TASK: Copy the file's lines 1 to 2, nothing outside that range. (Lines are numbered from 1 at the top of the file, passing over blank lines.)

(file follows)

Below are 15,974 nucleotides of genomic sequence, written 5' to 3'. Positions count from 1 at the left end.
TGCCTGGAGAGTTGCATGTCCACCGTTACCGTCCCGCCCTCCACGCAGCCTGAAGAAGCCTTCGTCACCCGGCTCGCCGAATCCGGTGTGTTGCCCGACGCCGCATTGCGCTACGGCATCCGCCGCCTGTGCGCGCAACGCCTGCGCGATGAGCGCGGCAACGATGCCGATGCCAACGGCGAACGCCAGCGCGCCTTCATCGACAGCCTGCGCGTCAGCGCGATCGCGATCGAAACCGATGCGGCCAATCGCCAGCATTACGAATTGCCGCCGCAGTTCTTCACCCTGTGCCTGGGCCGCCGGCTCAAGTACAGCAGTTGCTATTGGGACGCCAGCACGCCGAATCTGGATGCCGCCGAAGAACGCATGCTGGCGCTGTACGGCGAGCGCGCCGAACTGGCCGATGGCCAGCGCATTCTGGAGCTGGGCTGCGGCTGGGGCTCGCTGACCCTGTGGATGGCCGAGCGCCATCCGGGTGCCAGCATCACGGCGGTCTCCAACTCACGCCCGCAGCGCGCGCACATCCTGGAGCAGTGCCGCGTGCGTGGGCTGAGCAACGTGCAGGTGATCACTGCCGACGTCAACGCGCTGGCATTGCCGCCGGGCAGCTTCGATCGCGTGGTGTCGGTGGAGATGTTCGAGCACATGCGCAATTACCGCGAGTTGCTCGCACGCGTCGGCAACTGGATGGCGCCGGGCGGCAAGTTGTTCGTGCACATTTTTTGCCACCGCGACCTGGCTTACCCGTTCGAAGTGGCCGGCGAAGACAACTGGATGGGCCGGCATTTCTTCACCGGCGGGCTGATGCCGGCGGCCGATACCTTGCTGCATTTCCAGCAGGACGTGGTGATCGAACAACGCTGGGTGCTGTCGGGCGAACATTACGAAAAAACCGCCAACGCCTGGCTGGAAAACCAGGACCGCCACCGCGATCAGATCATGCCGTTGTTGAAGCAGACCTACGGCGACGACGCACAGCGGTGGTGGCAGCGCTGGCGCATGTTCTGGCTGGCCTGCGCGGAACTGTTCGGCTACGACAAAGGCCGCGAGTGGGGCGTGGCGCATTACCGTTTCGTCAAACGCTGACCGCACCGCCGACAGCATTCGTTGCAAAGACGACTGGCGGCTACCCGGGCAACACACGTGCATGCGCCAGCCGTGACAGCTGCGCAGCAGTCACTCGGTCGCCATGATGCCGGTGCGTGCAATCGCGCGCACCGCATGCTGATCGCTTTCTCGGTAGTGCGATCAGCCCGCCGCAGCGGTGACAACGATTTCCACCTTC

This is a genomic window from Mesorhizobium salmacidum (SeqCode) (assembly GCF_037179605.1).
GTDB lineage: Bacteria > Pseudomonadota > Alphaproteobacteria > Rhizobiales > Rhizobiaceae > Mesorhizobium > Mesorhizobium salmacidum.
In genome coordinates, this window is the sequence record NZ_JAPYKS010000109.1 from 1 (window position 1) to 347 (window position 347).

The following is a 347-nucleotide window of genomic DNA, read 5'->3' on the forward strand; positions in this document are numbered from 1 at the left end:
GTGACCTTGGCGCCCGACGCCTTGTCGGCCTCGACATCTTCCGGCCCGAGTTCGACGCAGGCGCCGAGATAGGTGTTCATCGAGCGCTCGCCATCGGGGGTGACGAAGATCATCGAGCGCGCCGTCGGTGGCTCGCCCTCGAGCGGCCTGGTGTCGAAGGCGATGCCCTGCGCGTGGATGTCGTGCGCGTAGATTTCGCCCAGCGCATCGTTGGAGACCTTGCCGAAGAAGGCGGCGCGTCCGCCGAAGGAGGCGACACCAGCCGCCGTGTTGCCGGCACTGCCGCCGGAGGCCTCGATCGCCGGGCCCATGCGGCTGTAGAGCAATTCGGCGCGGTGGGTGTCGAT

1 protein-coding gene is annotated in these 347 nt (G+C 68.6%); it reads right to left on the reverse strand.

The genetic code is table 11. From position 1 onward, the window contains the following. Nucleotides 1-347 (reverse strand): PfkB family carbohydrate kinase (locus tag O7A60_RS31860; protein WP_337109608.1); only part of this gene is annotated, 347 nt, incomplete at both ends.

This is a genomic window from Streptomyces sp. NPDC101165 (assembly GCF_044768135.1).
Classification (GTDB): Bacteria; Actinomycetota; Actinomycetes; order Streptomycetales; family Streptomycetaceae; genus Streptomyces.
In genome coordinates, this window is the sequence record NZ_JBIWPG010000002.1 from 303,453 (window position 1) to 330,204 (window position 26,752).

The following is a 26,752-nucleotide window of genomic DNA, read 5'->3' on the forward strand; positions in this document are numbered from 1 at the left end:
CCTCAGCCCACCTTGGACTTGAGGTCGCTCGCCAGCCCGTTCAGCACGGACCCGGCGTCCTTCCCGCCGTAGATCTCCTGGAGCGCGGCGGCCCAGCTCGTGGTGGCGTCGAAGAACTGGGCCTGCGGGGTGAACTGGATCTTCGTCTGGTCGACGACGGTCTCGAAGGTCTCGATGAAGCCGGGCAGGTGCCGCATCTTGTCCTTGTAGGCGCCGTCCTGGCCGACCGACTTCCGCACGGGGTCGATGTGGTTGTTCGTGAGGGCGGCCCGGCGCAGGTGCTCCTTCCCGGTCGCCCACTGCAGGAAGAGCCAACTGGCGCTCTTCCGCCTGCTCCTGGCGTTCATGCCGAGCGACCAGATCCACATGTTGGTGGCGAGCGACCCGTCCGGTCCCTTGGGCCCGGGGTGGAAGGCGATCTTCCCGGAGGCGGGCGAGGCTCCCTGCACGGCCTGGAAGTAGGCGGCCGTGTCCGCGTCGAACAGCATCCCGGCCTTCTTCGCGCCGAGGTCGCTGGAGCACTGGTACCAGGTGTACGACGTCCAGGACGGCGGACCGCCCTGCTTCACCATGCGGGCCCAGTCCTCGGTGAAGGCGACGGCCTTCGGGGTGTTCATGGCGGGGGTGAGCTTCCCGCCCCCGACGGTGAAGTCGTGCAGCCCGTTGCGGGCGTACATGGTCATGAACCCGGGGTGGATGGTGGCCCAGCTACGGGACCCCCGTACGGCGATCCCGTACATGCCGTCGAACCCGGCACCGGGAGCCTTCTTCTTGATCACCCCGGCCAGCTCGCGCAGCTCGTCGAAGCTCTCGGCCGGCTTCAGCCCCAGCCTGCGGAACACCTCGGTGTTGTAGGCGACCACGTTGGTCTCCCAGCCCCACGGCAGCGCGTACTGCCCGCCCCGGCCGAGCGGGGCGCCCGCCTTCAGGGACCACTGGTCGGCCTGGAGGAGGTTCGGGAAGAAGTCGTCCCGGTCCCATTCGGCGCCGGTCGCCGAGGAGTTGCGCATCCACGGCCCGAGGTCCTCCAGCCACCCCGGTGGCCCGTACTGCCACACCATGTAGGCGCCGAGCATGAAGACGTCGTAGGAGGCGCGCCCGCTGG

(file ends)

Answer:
Below are 15,974 nucleotides of genomic sequence, written 5' to 3'. Positions count from 1 at the left end.
TGCCTGGAGAGTTGCATGTCCACCGTTACCGTCCCGCCCTCCACGCAGCCTGAAGAAGCCTTCGTCACCCGGCTCGCCGAATCCGGTGTGTTGCCCGACGCCGCATTGCGCTACGGCATCCGCCGCCTGTGCGCGCAACGCCTGCGCGATGAGCGCGGCAACGATGCCGATGCCAACGGCGAACGCCAGCGCGCCTTCATCGACAGCCTGCGCGTCAGCGCGATCGCGATCGAAACCGATGCGGCCAATCGCCAGCATTACGAATTGCCGCCGCAGTTCTTCACCCTGTGCCTGGGCCGCCGGCTCAAGTACAGCAGTTGCTATTGGGACGCCAGCACGCCGAATCTGGATGCCGCCGAAGAACGCATGCTGGCGCTGTACGGCGAGCGCGCCGAACTGGCCGATGGCCAGCGCATTCTGGAGCTGGGCTGCGGCTGGGGCTCGCTGACCCTGTGGATGGCCGAGCGCCATCCGGGTGCCAGCATCACGGCGGTCTCCAACTCACGCCCGCAGCGCGCGCACATCCTGGAGCAGTGCCGCGTGCGTGGGCTGAGCAACGTGCAGGTGATCACTGCCGACGTCAACGCGCTGGCATTGCCGCCGGGCAGCTTCGATCGCGTGGTGTCGGTGGAGATGTTCGAGCACATGCGCAATTACCGCGAGTTGCTCGCACGCGTCGGCAACTGGATGGCGCCGGGCGGCAAGTTGTTCGTGCACATTTTTTGCCACCGCGACCTGGCTTACCCGTTCGAAGTGGCCGGCGAAGACAACTGGATGGGCCGGCATTTCTTCACCGGCGGGCTGATGCCGGCGGCCGATACCTTGCTGCATTTCCAGCAGGACGTGGTGATCGAACAACGCTGGGTGCTGTCGGGCGAACATTACGAAAAAACCGCCAACGCCTGGCTGGAAAACCAGGACCGCCACCGCGATCAGATCATGCCGTTGTTGAAGCAGACCTACGGCGACGACGCACAGCGGTGGTGGCAGCGCTGGCGCATGTTCTGGCTGGCCTGCGCGGAACTGTTCGGCTACGACAAAGGCCGCGAGTGGGGCGTGGCGCATTACCGTTTCGTCAAACGCTGACCGCACCGCCGACAGCATTCGTTGCAAAGACGACTGGCGGCTACCCGGGCAACACACGTGCATGCGCCAGCCGTGACAGCTGCGCAGCAGTCACTCGGTCGCCATGATGCCGGTGCGTGCAATCGCGCGCACCGCATGCTGATCGCTTTCTCGGTAGTGCGATCAGCCCGCCGCAGCGGTGACAACGATTTCCACCTTC